Bumps on the tongue and back of the tongue could be scary if you don’t know what caused them. The good news is, most cases of bumps are easily resolved and are not threatening. However, there are some cases that require medical intervention, so it’s always best to speak to your doctor to distinguish which one is your case.
Having bumps on the tongue or at the back of it can be a nuisance as it can get in the way of eating, talking, swallowing and even tasting. If you’ve encountered bumps on your tongue/back of your tongue, here is a list of common causes and natural remedies.
- Injury: Biting, burning or any other injury can cause temporary bumps and soreness. The good news is that it is temporary and will heal.
- Nutritional deficiencies: Lack of certain vitamins.
- Allergy: As a form of allergic reaction.
- Smoking: Excessive smoking can irritate the tongue.
- Specific medical conditions: i.e., anemia and diabetes.
- Canker sores: Mouth ulcers that can worsen in times of stress.
- Stomatitis: A result of poor dental hygiene.
- Scarlet fever: Streptococcal infection that can lead to red bumps.
- Herpes: Can form painful red bumps and typically lasts for seven days.
- Kawasaki syndrome: This condition affects children under the age of five. It impacts the blood vessels and causes bumps on the tongue to appear.
- Burning tongue syndrome: This syndrome occurs in menopause and is characterised by a burning feeling in the tongue.
- Enlarged papillae: Bumps at the back of tongue could be the result of enlarged papillae (taste buds) due to irritation.
- Oral thrush: Yeast infection that can be caused by steroids, antibiotics (as they kill good bacteria) or diabetes; most commonly seen in the elderly or small children.
- Leukoplakia: Cells in the mouth start growing excessively, which causes white patches along the mouth and tongue. This could be an early sign of cancer and can be triggered by tobacco.
- Oral cancer: If bumps stay beyond two to three weeks, it may be an early sign of oral cancer and it’s best to consult your doctor about your concerns.
Bumps on the back of the tongue
The causes of bump on the tongue listed above could also apply to those on the back along with a few other causes, which include:
- Natural bumps: We all have natural bumps at the back of the tongue, but different conditions (i.e., a sinus infection) can cause irritation, making them more noticeable. Some people have larger taste buds than others, meaning they naturally have larger bumps on the back of the tongue, which shouldn’t raise any concern.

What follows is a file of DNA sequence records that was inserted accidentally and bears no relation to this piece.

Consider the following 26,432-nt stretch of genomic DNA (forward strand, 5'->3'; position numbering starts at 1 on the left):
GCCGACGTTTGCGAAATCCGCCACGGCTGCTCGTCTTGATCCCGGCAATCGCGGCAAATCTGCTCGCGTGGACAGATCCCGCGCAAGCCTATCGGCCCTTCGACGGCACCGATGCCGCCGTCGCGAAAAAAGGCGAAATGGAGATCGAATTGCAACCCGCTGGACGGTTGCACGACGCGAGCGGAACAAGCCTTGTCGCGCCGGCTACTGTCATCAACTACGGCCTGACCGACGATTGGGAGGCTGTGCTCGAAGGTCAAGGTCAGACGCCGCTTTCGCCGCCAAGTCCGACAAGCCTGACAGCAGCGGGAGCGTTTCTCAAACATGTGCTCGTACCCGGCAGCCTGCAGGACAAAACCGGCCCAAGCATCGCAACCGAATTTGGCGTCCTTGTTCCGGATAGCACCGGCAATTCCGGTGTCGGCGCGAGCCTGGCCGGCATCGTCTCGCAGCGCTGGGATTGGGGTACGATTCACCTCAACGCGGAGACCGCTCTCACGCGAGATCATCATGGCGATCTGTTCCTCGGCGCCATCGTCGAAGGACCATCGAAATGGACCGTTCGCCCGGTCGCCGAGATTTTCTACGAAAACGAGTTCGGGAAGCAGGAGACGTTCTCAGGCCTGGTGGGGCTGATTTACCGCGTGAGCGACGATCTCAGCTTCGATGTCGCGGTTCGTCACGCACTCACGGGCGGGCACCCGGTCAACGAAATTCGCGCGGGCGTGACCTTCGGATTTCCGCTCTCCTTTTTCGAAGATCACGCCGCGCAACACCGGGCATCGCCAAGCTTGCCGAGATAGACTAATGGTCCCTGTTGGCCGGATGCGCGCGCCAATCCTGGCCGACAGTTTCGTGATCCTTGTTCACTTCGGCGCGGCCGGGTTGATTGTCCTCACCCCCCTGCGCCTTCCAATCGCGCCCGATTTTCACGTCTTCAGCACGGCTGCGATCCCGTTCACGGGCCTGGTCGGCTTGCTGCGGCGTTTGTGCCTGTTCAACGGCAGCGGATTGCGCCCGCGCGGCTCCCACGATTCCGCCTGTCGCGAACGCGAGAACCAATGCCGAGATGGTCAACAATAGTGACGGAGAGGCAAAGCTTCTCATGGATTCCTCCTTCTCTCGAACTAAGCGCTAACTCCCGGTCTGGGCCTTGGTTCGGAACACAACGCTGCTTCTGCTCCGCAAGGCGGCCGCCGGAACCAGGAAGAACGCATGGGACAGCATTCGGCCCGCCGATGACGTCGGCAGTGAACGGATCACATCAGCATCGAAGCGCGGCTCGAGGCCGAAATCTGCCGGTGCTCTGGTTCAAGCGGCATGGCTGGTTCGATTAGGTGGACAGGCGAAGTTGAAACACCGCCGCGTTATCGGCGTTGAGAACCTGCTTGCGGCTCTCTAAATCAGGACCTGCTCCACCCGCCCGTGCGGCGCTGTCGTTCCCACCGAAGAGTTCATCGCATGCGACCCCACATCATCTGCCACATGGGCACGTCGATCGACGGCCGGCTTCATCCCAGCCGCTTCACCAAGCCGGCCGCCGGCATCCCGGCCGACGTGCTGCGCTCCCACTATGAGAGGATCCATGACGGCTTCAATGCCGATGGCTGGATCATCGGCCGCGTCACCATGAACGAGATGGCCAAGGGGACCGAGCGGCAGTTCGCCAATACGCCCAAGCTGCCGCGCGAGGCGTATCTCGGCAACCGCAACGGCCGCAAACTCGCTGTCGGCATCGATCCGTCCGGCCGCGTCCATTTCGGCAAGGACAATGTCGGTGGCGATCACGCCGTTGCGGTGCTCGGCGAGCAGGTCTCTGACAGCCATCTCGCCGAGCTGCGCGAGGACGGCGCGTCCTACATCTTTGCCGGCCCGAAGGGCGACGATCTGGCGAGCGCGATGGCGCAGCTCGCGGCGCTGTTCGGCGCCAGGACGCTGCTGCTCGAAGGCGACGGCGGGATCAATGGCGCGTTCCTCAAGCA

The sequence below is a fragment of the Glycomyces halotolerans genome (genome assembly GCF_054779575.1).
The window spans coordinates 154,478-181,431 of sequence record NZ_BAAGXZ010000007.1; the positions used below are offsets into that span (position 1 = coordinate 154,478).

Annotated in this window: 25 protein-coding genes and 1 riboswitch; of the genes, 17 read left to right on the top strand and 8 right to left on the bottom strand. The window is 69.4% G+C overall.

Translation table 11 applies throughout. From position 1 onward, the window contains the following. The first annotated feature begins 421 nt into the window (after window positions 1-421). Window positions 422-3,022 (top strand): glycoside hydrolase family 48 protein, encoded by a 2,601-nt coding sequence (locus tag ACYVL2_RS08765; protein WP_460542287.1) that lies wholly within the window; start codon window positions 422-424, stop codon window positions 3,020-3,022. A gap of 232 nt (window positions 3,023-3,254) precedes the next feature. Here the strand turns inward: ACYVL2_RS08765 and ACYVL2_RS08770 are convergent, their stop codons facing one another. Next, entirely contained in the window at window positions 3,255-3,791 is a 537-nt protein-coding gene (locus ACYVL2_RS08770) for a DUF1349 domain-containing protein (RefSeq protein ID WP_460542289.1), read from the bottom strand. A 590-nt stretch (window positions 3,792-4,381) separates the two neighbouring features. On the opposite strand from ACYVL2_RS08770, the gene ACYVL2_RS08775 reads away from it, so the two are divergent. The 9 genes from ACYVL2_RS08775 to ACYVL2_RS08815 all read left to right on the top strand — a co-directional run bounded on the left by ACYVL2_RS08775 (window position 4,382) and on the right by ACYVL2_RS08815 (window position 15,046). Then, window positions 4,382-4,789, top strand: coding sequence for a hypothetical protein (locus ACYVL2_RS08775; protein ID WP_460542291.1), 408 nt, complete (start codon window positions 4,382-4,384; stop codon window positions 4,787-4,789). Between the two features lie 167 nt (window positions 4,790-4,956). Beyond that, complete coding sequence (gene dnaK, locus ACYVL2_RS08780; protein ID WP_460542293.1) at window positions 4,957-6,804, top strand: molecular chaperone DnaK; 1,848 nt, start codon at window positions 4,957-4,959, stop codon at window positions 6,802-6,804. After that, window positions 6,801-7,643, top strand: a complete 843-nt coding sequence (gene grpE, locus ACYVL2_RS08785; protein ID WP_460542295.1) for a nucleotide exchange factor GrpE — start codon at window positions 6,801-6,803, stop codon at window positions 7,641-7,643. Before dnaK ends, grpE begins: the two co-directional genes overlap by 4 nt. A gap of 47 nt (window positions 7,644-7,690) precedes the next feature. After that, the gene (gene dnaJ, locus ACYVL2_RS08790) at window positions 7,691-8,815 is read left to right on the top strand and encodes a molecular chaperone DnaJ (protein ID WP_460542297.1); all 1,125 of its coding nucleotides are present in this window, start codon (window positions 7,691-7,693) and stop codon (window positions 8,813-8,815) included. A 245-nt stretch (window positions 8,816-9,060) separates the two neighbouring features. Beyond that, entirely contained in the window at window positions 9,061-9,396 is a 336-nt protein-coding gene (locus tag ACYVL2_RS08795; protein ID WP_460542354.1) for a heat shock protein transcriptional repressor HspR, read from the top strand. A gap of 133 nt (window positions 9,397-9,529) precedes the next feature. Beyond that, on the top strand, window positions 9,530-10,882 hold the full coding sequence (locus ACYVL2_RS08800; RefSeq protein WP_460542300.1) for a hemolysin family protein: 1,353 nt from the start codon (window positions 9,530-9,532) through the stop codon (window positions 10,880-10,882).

- Trauma: Biting, burning or even brushing your tongue too hard can result in bumps on the back of the tongue. Tongue trauma usually resolves itself, but using an antiseptic mouthwash can speed up healing and prevent infection.
- Warts: Warts are a result of infection and can occur anywhere in and around the mouth. The most common cause is when you put an infected finger in your mouth. Warts will appear with a slightly different colour, which distinguishes them from other bumps on the back of the tongue.
Bumps on the sides of the tongue
Any of the abovementioned causes could lead to bumps on the side of the tongue with a few extra causes. For starters, ill-fitting dentures can lead to lesions on the side of the tongue, so you may want to speak to your dentist about correcting the problem.
Oral lichen planus is an inflammatory condition that leads to white patches and ulcers on the lining of the mouth. Bumps and red sores can develop along the tongue as well. Practicing good hygiene along with avoiding spicy and acidic foods could help prevent oral lichen planus.
There are numerous reasons as to why red bumps may appear on the tongue. Trauma, irritation and eating salty or sugary foods can all cause the natural bumps on your tongue to go red.
Illness like a common cold, flu and sinus infections can also irritate the taste buds at the back of the tongue, causing those bumps to redden. Lastly, sores, allergies or herpes can all contribute to red bumps, so to rule out why your tongue has red bumps see a doctor.
Here are some home remedies you can try in order to reduce bumps on your tongue. Keep in mind that some causes for bumps on tongue require medical attention, so if it is something more serious, go see your doctor for a prescription. These remedies can help you better treat tongue injuries, minor illnesses and allergies.
- Gargle warm salt water
- Chew mint leaves
- Eat foods that are cold and soft like yogurt
- Avoid food triggers if you have allergies, or triggers that can worsen the pain and swelling of bumps – such as salty or acidic food
- Maintain good oral hygiene with brushing, flossing and mouthwashing
- Visit your dentist regularly to spot any changes to your oral health
When to see a doctor
When the bumps become large and discolored, go visit your doctor right away. If the bumps have been around for weeks that should be another indication to see your doctor, too. Lastly, if the bumps appear to only be on one side without a viable explanation, visit your doctor. – Dr. Victor Marchione